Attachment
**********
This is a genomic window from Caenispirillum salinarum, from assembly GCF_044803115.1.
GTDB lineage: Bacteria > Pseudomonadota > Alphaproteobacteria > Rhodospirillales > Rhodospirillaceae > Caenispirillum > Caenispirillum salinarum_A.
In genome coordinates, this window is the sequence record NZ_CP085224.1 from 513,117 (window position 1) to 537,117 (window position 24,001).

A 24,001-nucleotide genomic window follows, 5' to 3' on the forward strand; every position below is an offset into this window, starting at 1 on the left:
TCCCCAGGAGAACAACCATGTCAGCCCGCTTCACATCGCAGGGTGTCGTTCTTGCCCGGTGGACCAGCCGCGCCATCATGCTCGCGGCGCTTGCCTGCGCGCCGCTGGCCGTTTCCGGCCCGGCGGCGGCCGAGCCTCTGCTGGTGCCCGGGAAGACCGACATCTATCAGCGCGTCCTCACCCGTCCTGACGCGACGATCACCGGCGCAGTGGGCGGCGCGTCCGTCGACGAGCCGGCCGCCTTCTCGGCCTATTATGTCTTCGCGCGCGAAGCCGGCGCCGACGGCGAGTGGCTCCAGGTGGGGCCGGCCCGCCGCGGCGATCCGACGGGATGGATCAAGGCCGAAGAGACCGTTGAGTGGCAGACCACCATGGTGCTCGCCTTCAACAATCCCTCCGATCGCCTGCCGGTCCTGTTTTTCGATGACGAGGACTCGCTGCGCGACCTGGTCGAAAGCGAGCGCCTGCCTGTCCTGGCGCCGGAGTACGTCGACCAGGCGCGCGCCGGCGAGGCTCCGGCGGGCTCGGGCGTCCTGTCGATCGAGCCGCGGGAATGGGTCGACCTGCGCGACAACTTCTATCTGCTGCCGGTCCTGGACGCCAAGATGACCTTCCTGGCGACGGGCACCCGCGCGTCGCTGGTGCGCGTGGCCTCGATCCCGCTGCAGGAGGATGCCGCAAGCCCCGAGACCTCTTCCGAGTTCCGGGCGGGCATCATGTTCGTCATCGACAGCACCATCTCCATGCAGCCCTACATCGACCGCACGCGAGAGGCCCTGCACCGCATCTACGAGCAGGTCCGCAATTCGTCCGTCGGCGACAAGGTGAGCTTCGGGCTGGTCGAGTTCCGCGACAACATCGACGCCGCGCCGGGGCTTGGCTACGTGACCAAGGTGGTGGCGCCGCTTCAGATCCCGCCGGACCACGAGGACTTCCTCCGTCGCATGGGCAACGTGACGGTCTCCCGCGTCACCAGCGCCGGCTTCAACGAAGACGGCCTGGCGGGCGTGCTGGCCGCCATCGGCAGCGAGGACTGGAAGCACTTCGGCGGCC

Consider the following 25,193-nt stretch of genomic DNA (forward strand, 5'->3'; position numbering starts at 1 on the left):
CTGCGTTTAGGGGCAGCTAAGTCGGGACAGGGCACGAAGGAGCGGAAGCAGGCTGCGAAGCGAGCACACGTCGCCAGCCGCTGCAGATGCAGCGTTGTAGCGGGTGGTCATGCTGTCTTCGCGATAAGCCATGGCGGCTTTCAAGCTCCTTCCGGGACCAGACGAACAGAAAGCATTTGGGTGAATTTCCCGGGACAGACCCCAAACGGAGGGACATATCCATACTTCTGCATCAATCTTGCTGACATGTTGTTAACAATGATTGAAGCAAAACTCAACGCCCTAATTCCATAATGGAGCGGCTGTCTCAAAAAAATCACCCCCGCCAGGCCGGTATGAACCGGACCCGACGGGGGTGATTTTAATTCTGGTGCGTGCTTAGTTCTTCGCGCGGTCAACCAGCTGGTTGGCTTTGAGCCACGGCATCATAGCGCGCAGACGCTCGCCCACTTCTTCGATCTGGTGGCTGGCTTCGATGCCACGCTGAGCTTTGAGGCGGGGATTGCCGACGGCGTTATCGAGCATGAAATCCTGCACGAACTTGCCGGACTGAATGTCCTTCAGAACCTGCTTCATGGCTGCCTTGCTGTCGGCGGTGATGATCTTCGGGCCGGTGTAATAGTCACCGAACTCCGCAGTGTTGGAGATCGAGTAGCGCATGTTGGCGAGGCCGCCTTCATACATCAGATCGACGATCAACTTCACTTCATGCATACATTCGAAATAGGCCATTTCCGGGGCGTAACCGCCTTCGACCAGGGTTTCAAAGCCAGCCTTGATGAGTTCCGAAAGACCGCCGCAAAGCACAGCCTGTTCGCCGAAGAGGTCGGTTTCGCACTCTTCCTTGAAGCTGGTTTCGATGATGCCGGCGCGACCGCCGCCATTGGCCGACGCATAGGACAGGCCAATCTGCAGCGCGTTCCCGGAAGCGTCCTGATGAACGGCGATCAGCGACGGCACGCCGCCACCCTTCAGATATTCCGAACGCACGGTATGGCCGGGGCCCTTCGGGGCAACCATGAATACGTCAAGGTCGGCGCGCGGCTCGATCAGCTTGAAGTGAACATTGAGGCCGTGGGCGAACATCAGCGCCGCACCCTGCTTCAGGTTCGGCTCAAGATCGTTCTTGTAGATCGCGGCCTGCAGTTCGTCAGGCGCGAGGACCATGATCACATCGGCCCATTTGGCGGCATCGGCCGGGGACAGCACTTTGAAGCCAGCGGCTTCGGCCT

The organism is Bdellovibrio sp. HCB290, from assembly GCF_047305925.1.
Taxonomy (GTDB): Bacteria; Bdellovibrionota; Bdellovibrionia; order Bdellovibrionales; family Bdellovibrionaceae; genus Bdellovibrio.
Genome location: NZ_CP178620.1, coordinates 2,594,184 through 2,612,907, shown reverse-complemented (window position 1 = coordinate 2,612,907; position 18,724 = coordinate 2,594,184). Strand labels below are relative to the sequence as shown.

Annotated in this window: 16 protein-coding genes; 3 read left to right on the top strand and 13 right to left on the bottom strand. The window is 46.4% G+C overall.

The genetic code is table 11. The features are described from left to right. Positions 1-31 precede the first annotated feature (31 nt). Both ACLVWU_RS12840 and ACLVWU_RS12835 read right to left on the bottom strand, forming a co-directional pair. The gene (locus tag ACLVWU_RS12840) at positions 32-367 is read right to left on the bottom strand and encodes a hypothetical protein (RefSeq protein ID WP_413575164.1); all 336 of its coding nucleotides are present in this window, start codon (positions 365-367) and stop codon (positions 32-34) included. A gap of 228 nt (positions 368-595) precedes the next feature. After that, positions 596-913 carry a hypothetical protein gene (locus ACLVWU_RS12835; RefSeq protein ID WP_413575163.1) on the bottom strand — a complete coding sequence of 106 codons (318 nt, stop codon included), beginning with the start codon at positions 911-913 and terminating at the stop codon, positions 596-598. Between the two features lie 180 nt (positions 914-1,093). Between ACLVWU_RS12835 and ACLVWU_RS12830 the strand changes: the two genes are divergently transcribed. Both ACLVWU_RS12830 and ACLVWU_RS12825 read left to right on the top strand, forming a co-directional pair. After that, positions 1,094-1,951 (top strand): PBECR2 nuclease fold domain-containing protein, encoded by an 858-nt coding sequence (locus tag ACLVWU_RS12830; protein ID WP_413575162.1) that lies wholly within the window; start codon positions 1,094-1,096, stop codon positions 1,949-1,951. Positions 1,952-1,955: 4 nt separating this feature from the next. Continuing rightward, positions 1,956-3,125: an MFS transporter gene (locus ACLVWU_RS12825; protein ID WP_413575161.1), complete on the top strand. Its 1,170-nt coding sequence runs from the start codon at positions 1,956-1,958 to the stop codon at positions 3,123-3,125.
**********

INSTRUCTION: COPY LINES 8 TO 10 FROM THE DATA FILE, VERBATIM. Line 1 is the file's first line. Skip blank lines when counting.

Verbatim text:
The organism is Bdellovibrio sp. HCB290, from assembly GCF_047305925.1.
Taxonomy (GTDB): Bacteria; Bdellovibrionota; Bdellovibrionia; order Bdellovibrionales; family Bdellovibrionaceae; genus Bdellovibrio.
Genome location: NZ_CP178620.1, coordinates 2,594,184 through 2,612,907, shown reverse-complemented (window position 1 = coordinate 2,612,907; position 18,724 = coordinate 2,594,184). Strand labels below are relative to the sequence as shown.